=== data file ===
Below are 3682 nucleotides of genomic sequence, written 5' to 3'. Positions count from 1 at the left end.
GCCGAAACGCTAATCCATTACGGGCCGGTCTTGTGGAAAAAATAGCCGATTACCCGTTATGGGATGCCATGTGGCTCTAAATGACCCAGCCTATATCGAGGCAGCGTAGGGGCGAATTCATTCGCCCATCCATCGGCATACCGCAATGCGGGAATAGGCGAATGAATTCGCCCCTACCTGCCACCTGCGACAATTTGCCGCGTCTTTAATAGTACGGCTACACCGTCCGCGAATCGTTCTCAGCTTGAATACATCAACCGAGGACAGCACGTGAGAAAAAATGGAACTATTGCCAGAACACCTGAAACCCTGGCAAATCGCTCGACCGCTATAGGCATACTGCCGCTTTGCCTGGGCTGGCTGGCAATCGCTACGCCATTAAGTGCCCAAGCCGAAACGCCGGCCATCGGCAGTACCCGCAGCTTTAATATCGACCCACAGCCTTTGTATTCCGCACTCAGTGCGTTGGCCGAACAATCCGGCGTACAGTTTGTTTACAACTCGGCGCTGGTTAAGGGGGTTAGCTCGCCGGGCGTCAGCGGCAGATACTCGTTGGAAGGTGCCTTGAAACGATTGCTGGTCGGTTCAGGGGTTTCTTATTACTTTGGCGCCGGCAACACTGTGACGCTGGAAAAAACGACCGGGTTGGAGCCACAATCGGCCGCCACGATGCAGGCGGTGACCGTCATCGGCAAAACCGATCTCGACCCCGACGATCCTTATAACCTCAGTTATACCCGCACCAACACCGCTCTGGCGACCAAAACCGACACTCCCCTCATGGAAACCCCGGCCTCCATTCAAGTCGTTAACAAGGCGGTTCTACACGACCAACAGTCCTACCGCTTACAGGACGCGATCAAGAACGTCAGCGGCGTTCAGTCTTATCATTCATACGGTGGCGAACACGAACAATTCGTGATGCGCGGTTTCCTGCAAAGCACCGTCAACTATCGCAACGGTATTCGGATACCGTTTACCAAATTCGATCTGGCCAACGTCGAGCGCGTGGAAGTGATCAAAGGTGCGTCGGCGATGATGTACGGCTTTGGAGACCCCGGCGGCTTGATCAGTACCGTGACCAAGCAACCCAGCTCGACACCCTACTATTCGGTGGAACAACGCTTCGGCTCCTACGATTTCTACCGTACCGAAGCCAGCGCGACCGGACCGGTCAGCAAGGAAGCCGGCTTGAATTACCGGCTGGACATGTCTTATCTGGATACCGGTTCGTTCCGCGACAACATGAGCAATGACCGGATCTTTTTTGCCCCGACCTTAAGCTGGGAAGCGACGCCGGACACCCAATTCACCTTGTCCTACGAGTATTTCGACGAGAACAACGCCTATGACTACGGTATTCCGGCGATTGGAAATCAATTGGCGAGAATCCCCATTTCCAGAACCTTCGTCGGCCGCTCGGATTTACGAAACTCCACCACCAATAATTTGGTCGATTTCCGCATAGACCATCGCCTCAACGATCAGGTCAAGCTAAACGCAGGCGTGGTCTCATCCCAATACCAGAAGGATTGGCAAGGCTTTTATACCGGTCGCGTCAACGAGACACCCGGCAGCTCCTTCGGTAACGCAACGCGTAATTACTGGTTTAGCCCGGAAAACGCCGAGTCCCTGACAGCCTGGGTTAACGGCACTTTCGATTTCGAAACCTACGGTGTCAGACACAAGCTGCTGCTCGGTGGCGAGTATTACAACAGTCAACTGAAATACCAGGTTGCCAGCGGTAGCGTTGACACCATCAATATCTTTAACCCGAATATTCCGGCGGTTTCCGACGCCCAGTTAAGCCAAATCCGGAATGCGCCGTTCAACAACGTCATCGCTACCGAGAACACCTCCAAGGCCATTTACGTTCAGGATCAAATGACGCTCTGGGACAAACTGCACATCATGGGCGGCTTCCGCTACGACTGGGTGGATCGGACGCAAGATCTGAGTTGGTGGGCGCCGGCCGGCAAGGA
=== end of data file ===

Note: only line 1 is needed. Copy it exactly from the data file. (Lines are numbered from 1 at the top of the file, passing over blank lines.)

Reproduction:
Below are 3682 nucleotides of genomic sequence, written 5' to 3'. Positions count from 1 at the left end.